I'd rather die trying to make myself able to determine my own future than let someone determine it for me by force and dieing a slow, sad death, never really living at all.

    Jephery on
    }
    "Orkses never lose a battle. If we win we win, if we die we die fightin so it don't count. If we runs for it we don't die neither, cos we can come back for annuver go, see!".
  • JihadJesusJihadJesus Registered User regular
    edited March 2010
    Qingu wrote: »
    What I believe to be important in my culture is not so important to risk my life or anyone else's lives over. In my opinion, the cultures of people who think otherwise—like many of the rebels/terrorists/insurgent groups under discussion in this thread—tend to resemble death cults.
    So you're saying that there's literally no imposition on your culture that you would justify violent opposition to the occupying empire forcing it down your throat? The Omnipotent State of Hutaree could overthrow the US tomorrow and start forcing you to love Jesus, stone gays and adulterers, not let women out of the house, require you to tithe 90% of your income, and rever the Bible as the unaltered and unqeustionable work of our perfect Lord and that'd be totally okay because you're culture is unimportant and hey, in a few hundred years you'll probably come out ahead anyway?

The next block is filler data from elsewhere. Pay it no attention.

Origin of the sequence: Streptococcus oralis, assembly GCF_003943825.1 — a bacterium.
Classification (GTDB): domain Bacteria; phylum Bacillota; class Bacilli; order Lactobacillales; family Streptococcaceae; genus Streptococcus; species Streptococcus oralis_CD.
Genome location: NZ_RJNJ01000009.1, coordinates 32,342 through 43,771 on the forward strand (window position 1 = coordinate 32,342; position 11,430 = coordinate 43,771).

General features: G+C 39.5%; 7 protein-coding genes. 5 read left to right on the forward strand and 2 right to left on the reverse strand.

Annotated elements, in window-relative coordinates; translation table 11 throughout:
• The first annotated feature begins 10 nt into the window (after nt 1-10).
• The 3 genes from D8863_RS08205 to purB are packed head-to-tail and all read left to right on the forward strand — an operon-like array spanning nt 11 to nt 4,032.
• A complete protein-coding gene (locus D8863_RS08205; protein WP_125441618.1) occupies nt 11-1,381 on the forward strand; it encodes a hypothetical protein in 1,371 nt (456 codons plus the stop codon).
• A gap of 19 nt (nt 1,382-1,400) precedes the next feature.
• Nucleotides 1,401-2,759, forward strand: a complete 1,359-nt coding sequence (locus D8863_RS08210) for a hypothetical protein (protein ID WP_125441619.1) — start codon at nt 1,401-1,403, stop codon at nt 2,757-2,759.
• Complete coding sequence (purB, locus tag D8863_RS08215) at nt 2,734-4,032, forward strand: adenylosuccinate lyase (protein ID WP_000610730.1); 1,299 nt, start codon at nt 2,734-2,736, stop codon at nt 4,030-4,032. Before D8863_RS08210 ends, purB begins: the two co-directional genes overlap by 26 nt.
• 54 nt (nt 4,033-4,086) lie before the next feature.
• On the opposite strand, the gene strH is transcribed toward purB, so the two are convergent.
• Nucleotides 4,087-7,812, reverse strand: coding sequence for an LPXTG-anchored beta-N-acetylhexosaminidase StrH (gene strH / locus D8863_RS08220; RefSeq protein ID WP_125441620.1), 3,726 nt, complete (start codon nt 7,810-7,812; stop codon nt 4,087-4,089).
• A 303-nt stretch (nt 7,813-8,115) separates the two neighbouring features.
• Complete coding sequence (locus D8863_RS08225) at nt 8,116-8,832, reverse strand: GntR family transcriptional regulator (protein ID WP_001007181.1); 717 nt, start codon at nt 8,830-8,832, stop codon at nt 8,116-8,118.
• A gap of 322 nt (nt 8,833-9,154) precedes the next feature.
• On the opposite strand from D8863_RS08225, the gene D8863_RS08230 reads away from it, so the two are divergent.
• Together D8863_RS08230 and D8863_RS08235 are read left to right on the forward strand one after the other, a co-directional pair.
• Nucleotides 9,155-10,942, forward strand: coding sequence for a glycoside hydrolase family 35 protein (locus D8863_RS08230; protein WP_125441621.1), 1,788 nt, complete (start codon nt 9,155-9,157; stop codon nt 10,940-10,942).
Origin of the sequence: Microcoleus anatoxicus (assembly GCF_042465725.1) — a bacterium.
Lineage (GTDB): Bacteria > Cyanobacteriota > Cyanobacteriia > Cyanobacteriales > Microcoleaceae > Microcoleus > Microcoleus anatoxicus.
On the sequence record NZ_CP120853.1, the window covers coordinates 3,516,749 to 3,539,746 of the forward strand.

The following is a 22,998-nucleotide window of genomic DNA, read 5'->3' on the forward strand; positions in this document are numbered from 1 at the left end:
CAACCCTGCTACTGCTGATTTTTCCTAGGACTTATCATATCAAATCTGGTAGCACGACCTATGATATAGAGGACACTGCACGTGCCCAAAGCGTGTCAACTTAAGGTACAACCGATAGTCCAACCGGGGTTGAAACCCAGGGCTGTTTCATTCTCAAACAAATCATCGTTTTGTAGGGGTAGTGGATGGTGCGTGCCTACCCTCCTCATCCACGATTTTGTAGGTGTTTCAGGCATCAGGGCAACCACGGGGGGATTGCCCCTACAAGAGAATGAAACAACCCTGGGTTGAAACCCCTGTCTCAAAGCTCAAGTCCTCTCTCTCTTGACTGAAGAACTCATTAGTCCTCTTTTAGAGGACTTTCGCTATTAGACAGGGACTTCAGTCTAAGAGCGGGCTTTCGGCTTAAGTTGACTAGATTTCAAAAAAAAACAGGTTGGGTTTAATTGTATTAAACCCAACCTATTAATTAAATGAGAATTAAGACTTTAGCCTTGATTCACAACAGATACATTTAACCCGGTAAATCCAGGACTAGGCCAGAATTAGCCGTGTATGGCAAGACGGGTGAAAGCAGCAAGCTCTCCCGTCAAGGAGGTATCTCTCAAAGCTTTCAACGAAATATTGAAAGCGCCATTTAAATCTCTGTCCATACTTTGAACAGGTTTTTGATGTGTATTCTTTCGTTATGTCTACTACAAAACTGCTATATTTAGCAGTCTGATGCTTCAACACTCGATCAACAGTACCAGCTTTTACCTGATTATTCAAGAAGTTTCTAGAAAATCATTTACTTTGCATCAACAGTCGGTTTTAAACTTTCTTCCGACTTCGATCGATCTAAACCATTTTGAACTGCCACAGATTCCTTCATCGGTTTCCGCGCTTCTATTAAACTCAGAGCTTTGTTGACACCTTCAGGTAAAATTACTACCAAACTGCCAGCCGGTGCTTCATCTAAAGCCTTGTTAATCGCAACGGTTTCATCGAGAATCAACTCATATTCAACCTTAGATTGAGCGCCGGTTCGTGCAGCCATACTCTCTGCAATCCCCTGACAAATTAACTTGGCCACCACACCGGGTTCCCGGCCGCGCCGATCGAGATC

Bullshit. The culture you don't value enough to fight for is, conveniently enough, one you vehemently disagree with.

    JihadJesus on
  • QinguQingu Registered User regular
    edited March 2010
    Jephery wrote: »
    So life is never worth risking? Ever? Other than to save someone else's life?
    There are a number of situations where I'd say I would risk my own life to a great extent that don't involve just saving someone else's life.

    There are very, very, very few situations where I'd say killing someone else is justified apart from directly saving someone's life (and even then, context matters). Possibly slavery or rape, if killing was necessary to stop it. Simple occupation and excessive taxation, or harsh limits on religious or political expression? No way.
    I'd rather die trying to make myself able to determine my own future than let someone determine it for me by force.
    I think self-determination is overrated. It's a worthy ideal; democratic countries that allow freedom of expression are manifestly better than the alternative by any number of metrics. But I don't think it's worth dying for in most cases, and it's certainly not worth killing for.